The urban design studio of UB met at a community event on March 7th.
Students and faculty discussed the studio’s design proposals for Bailey Commons, a community-led development that will transform a series of vacant lots between Zenner and Kilhoffer streets into a mix of green open spaces, play areas and new urban infrastructure and housing would.
The studio’s teaching team – Conrad Kickert, Assistant Professor of Architecture and Urban Design, School of Architecture and Planning, and Joy Kuebler, a nationally respected landscape architect – applied a playful design process to create an inclusive and fun environment for residents to share their ideas for the future district center.
Activities included walking tours of the neighborhood, design-themed card games, collages, role-playing games, and using everyday objects like boxes and buckets to try out design ideas.
“Instead of designing and presenting, the students co-created suggestions for improving the neighborhood through an intensive collaborative process called placemaking,” says Kickert. “This process invites us not to jump to conclusions, but to listen, engage, play, and iteratively develop new ideas with community members.”
The studio is backed by Harmac Medical Products, a longtime anchor of Bailey Green and the neighborhood’s largest employer. For the past decade, under the direction of John Somers, Harmac has engaged faculty and students from the School of Architecture and Planning in neighborhood planning and design projects that promote a more vibrant, sustainable and healthier Bailey Green. This work has already resulted in a housing development, green spaces and an urban farm.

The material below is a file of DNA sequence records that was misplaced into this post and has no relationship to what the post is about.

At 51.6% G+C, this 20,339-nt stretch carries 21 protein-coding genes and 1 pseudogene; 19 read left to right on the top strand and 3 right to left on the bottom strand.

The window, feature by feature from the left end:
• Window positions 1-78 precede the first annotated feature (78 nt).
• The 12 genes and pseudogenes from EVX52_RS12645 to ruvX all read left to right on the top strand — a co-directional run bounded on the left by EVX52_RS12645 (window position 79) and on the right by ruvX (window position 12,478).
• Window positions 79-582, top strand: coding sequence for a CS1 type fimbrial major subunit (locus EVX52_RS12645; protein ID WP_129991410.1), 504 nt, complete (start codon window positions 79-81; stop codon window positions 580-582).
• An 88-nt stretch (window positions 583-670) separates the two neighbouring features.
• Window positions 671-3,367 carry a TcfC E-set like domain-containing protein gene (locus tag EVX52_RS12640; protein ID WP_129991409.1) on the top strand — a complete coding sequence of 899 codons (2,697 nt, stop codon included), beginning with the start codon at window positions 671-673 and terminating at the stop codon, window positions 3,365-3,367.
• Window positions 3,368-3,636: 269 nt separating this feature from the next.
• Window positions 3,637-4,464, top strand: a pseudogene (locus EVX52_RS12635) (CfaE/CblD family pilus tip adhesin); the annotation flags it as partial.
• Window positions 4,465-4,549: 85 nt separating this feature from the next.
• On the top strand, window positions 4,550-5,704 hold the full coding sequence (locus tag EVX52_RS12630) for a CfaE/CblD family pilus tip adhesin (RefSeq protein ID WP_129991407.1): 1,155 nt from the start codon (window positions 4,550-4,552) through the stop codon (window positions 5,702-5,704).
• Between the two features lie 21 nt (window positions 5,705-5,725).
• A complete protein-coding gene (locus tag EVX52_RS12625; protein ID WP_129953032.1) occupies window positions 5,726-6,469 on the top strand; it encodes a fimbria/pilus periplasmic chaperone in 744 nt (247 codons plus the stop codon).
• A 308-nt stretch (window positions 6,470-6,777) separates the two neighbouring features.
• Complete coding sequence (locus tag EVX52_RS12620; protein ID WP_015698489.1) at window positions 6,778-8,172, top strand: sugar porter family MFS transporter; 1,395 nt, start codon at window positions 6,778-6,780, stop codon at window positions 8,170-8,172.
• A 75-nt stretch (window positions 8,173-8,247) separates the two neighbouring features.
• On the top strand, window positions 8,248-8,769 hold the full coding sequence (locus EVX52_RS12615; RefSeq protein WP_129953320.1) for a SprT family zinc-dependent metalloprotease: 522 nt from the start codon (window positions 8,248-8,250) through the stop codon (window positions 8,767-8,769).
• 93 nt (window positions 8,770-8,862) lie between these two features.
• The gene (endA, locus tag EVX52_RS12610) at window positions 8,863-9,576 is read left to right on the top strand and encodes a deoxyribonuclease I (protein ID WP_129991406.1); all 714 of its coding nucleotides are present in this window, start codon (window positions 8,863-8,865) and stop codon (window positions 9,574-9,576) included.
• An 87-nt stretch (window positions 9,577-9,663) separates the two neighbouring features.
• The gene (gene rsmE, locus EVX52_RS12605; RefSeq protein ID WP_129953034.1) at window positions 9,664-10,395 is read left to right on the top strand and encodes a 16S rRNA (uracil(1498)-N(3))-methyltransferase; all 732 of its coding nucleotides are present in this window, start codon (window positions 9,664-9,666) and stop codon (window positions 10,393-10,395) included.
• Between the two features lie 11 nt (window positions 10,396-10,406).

Bailey Commons will continue to take shape with community contributions, with the potential for multiple items to be advanced as UB-led design-build projects.
“Our ultimate goal is to empower community members to evolve our designs after the studio ends and make a positive impact on the ground through achievable, supported design interventions,” says Kickert.
Saturday’s event included design presentations by students, opportunities to listen to local residents who had participated in the design process, and a “skill park” where neighborhood children could build imaginative structures using real tools and scrap materials.
Community organizations hosted their own tables, with healthy food demonstrations by local retailers, seed stations and a toy and bike raffle by the Stop the Violence Coalition.